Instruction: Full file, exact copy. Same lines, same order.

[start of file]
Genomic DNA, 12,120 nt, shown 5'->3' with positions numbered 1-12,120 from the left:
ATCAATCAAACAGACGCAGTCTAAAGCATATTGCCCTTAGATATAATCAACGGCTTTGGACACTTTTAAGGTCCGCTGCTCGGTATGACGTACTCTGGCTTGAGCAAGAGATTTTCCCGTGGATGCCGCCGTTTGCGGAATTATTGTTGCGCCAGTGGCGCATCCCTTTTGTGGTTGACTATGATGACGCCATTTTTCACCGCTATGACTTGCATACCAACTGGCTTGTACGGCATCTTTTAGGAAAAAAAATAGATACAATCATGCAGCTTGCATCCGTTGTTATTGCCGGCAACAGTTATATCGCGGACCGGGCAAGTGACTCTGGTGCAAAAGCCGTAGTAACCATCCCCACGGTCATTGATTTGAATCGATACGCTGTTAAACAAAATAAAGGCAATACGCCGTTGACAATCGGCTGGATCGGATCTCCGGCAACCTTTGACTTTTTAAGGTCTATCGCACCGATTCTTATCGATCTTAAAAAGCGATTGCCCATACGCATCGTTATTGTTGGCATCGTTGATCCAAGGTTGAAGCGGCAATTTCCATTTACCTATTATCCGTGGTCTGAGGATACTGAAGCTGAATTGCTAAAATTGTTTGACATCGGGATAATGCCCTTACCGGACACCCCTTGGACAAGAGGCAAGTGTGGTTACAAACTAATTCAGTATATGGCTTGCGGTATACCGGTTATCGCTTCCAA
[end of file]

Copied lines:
Genomic DNA, 12,120 nt, shown 5'->3' with positions numbered 1-12,120 from the left:
ATCAATCAAACAGACGCAGTCTAAAGCATATTGCCCTTAGATATAATCAACGGCTTTGGACACTTTTAAGGTCCGCTGCTCGGTATGACGTACTCTGGCTTGAGCAAGAGATTTTCCCGTGGATGCCGCCGTTTGCGGAATTATTGTTGCGCCAGTGGCGCATCCCTTTTGTGGTTGACTATGATGACGCCATTTTTCACCGCTATGACTTGCATACCAACTGGCTTGTACGGCATCTTTTAGGAAAAAAAATAGATACAATCATGCAGCTTGCATCCGTTGTTATTGCCGGCAACAGTTATATCGCGGACCGGGCAAGTGACTCTGGTGCAAAAGCCGTAGTAACCATCCCCACGGTCATTGATTTGAATCGATACGCTGTTAAACAAAATAAAGGCAATACGCCGTTGACAATCGGCTGGATCGGATCTCCGGCAACCTTTGACTTTTTAAGGTCTATCGCACCGATTCTTATCGATCTTAAAAAGCGATTGCCCATACGCATCGTTATTGTTGGCATCGTTGATCCAAGGTTGAAGCGGCAATTTCCATTTACCTATTATCCGTGGTCTGAGGATACTGAAGCTGAATTGCTAAAATTGTTTGACATCGGGATAATGCCCTTACCGGACACCCCTTGGACAAGAGGCAAGTGTGGTTACAAACTAATTCAGTATATGGCTTGCGGTATACCGGTTATCGCTTCCAA